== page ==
An in vitro study suggests that pomegranate might reduce breast cancer risk by reducing estrogen production.
Eating fruit, such as pomegranates, that contain anti-aromatase phytochemicals reduces the incidence of hormone-dependent breast cancer, according to results of a study published in the January issue of Cancer Prevention Research, a journal of the American Association for Cancer Research.
Pomegranate is enriched in a series of compounds known as ellagitannins that, as shown in this study, appear to be responsible for the anti-proliferative effect of the pomegranate.
"Phytochemicals suppress estrogen production that prevents the proliferation of breast cancer cells and the growth of estrogen-responsive tumors," said principal investigator Shiuan Chen, Ph.D., director of the Division of Tumor Cell Biology and co-leader of the Breast Cancer Research Program at City of Hope in Duarte, Calif.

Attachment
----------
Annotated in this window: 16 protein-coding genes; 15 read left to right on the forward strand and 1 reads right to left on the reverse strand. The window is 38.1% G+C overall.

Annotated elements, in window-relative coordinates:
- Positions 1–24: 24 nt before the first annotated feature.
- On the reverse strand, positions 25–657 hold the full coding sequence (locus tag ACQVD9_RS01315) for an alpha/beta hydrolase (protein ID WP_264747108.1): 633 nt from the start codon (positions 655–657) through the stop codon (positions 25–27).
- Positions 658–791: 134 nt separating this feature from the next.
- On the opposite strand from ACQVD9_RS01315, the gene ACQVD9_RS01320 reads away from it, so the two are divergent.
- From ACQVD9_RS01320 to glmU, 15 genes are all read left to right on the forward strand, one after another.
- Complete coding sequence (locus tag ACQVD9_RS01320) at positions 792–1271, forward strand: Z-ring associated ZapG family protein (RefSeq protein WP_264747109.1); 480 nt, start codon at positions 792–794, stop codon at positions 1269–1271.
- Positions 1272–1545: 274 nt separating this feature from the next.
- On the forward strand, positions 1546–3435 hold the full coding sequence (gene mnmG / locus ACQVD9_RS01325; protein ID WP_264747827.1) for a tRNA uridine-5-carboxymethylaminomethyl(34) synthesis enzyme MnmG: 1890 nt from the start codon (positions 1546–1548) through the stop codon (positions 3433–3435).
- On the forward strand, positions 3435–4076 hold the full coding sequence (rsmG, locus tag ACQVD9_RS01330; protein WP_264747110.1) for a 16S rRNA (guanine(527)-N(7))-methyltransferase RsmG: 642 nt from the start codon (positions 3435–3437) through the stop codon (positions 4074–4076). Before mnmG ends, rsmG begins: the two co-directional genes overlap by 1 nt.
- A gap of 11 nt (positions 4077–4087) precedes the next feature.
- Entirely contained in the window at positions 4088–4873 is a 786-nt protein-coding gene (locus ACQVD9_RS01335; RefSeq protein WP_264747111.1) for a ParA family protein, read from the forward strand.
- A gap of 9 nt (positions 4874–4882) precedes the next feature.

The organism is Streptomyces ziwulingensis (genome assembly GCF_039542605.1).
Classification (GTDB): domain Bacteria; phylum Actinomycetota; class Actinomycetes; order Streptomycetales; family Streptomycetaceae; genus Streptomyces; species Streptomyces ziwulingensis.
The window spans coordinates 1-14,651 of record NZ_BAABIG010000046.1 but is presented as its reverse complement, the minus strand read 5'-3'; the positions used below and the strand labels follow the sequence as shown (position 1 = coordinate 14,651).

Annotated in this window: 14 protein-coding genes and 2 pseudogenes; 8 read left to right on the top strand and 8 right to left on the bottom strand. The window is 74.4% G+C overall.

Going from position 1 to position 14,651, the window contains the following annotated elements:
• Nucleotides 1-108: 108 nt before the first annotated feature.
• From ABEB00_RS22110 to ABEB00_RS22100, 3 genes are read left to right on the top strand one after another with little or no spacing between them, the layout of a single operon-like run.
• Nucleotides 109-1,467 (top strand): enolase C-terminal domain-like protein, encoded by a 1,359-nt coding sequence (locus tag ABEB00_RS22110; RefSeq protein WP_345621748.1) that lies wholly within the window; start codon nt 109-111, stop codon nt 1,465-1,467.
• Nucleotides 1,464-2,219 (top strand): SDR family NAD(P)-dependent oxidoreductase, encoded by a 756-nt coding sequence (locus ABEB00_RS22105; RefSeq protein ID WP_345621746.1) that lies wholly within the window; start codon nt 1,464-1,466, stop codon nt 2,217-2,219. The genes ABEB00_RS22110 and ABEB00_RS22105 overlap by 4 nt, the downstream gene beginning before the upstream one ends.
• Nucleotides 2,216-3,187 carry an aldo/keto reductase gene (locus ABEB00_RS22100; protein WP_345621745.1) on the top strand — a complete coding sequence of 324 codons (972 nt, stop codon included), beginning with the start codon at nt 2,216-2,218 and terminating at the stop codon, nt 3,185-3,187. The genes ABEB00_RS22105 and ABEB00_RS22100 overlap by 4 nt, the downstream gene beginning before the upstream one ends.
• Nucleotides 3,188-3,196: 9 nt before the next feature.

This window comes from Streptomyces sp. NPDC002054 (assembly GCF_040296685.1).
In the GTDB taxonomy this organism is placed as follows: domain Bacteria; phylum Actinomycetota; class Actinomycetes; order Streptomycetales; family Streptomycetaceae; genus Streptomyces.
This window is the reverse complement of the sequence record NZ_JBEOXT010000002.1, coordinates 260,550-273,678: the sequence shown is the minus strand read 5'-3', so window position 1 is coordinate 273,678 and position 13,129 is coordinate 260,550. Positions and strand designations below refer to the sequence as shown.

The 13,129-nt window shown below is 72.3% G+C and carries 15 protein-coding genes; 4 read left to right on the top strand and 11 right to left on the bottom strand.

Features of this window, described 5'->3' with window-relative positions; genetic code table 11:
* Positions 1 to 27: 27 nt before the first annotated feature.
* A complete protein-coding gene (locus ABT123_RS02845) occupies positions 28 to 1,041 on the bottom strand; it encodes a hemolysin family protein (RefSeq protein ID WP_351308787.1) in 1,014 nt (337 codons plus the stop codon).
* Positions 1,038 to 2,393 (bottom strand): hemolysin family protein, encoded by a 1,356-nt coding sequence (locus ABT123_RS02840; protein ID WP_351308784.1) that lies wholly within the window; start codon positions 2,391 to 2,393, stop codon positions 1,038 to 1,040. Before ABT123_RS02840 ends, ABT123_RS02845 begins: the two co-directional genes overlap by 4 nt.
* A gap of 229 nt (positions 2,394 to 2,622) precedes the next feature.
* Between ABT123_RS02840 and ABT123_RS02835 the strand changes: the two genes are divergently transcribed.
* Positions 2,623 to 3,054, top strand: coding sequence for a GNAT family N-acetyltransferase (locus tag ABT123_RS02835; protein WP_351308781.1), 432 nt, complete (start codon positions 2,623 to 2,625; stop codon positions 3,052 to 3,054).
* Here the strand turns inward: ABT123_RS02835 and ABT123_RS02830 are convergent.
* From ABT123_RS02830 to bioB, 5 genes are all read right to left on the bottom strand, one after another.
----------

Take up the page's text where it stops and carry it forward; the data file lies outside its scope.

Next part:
Previous research has shown that pomegranate juice — punica granatum L — is high in antioxidant activity, which is generally attributed to the fruit's high polyphenol content. Ellagic acid found in pomegranates inhibits aromatase, an enzyme that converts androgen to estrogen. Aromatase plays a key role in breast carcinogenesis; therefore, the growth of breast cancer is inhibited.
What would this do to fertility? Anyone have any idea? Also, what other (perhaps mild) side effects would come from reduced estrogen production? Menopause causes problems. But pomegranate probably has a much smaller effect on estrogen production than menopause.
Have any studies been done on impact of foods on hormone levels? Do any foods appreciably lower estrogen, testosterone, progesterone, or other hormones?
|Share |||Randall Parker, 2010 January 05 12:03 AM Aging Diet Cancer Studies|